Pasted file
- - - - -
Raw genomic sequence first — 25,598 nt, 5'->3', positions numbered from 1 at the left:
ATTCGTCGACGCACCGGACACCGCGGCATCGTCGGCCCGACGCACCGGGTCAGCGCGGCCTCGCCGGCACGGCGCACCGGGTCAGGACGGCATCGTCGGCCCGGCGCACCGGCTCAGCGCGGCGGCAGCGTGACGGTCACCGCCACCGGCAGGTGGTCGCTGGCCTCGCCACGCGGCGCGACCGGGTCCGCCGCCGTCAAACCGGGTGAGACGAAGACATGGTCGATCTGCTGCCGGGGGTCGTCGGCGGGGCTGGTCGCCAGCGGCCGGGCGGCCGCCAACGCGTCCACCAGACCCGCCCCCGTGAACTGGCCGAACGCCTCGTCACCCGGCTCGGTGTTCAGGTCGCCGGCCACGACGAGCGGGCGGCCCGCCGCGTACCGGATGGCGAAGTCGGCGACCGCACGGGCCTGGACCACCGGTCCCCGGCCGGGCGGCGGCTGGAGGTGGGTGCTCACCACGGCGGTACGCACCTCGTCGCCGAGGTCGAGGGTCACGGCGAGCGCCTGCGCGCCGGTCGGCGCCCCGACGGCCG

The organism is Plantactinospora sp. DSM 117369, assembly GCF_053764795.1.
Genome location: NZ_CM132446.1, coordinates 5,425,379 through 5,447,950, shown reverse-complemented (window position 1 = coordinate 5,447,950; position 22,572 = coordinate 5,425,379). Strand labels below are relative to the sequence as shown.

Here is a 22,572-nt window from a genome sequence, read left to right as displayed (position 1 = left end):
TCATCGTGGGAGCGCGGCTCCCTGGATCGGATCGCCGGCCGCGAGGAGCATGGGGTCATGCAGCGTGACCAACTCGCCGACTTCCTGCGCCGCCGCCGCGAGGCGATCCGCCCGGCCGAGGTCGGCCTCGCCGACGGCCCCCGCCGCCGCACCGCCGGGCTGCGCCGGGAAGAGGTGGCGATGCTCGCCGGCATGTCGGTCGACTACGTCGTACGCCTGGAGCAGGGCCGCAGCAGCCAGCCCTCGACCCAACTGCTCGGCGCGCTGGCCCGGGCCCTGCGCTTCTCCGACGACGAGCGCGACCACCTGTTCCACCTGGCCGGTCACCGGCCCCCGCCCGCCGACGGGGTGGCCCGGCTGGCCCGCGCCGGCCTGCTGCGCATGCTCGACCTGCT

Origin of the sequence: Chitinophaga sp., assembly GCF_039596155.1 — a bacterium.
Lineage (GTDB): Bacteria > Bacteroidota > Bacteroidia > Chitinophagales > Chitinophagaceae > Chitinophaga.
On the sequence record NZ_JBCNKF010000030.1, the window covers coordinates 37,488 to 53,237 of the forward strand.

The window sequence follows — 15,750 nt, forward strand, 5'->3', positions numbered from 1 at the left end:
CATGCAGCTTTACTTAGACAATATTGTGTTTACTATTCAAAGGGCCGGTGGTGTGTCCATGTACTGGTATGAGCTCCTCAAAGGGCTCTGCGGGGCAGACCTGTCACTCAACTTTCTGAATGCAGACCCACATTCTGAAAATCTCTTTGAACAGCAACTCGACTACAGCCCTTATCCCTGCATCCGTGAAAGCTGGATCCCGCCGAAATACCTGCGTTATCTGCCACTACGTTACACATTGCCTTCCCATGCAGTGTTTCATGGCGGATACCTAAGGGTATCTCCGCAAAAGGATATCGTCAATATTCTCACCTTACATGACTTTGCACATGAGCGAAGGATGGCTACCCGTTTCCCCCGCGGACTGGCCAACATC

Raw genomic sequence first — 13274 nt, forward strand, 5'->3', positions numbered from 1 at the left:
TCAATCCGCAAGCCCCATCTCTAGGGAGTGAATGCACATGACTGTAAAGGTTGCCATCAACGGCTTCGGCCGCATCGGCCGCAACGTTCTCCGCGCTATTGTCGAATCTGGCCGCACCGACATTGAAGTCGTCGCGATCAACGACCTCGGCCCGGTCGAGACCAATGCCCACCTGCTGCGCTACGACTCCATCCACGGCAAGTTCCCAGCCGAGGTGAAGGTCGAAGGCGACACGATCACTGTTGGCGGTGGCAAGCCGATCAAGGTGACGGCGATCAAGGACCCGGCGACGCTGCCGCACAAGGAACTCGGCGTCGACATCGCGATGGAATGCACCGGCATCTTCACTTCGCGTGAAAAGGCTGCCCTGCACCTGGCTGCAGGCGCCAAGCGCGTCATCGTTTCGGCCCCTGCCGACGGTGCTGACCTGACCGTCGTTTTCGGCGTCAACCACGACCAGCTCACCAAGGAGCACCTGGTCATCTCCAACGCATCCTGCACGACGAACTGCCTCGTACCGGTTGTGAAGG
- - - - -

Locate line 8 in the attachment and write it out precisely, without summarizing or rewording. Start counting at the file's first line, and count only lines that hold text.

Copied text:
Lineage (GTDB): Bacteria > Bacteroidota > Bacteroidia > Chitinophagales > Chitinophagaceae > Chitinophaga.